• Recognise growth opportunities and areas for improvement within your brand strategy

Nike shoe on a red background

The Power of Branding in a Brand Audit

Branding is a powerful marketing tool, and most people don’t realise it.

A strong brand builds awareness, creates brand loyalty, inspires employees, and creates a “buy-in culture.”

People buy iPhones, because they’re made by Apple.

People wear trainers just because they have the Nike logo on the side.

And the golden arches of McDonalds rarely fail to make tired motorway drivers hungry.

All of these brands have effective logos, and entice people to buy into them time and time again.

If you want your business to harness the power of branding, it’s important you don’t skip the brand audit.

It will reveal valuable insights about your brand’s strengths, weaknesses, and opportunities, ensuring your branding strategy is on point and set up for long-term success.

How To Carry Out Your Brand Audit

Depending on the size of your company, performing a brand audit can be tricky.

For example, a large corporation will have a lot more brand collateral than a start up founder (consider things like letter heads, stationary, envelopes, merchandise, the list goes on!).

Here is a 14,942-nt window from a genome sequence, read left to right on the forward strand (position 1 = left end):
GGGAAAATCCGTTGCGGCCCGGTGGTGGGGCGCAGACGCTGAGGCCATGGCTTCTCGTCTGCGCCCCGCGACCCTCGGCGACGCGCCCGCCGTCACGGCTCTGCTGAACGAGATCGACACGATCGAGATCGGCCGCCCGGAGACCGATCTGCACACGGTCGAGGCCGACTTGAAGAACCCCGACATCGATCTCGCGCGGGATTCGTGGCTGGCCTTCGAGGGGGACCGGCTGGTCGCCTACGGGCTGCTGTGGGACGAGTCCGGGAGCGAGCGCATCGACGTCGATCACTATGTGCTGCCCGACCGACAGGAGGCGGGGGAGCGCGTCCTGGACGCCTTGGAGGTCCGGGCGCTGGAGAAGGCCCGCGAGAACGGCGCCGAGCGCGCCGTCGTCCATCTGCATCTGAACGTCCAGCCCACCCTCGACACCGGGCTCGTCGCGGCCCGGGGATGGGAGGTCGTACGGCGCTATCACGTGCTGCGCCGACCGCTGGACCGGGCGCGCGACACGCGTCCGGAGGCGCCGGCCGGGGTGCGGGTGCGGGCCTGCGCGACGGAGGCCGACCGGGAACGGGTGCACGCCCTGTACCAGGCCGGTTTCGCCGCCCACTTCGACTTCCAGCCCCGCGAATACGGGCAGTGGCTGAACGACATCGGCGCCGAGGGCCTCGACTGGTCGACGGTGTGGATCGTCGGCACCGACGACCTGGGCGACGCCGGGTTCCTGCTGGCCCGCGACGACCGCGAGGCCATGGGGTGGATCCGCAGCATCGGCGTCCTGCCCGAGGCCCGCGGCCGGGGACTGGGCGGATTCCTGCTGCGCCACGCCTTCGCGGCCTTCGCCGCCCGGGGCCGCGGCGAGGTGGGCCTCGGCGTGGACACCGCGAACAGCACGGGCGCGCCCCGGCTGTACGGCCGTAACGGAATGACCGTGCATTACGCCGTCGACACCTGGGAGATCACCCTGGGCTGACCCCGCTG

That said, if you engage with a brand or design agency to help you, the whole process can be pretty painless.

The first thing to do is collect together all of your brand documentation.

This is not every piece of paperwork that’s ever been produced by your company. This is documentation, guidelines, and items related to your brand and it’s identity.

Here’s a quick brand audit checklist to help you to pull together the relevant files for your Brand Audit, but as a side note, if you have a Brand Guidelines document, 90% of the following list should be covered in there.

We’re also providing a brand audit example below, helping you to analyse each of these documents to understand if they still make sense for for your business.

Internal Documents

  • Brand Values
  • USP
  • Brand Story
  • Tone of Voice
  • Culture
  • Product/Service Positioning

Brand Identity

  • Logos and other brand elements
  • Printed collateral, stationery, brochures, trade show materials etc
  • Advertising
  • Examples of how your brand has been used or displayed in the real world

Online Identity

  • Website
  • Social media handles and relevant design work
  • SEO
  • Content Marketing, blog posts, white papers, content upgrades, case studies etc


  • News/PR, mentions in the media and other online sources
  • Testimonials, kind words from customers etc
  • Videos, “Company Overview” videos, content marketing videos etc
  • An overview of your companies systems and infrastructure

Making sure you’ve ticked off each point on your branding checklist enables you to get your Brand Audit right.

You need to be confident you’ve covered all bases, and left no stone unturned when it comes to branding.

Brand Audit Example

For this example, we’re going to pretend we’re auditing a mid-sized tech company offering project management software as they’re experiencing brand inconsistency and customer confusion.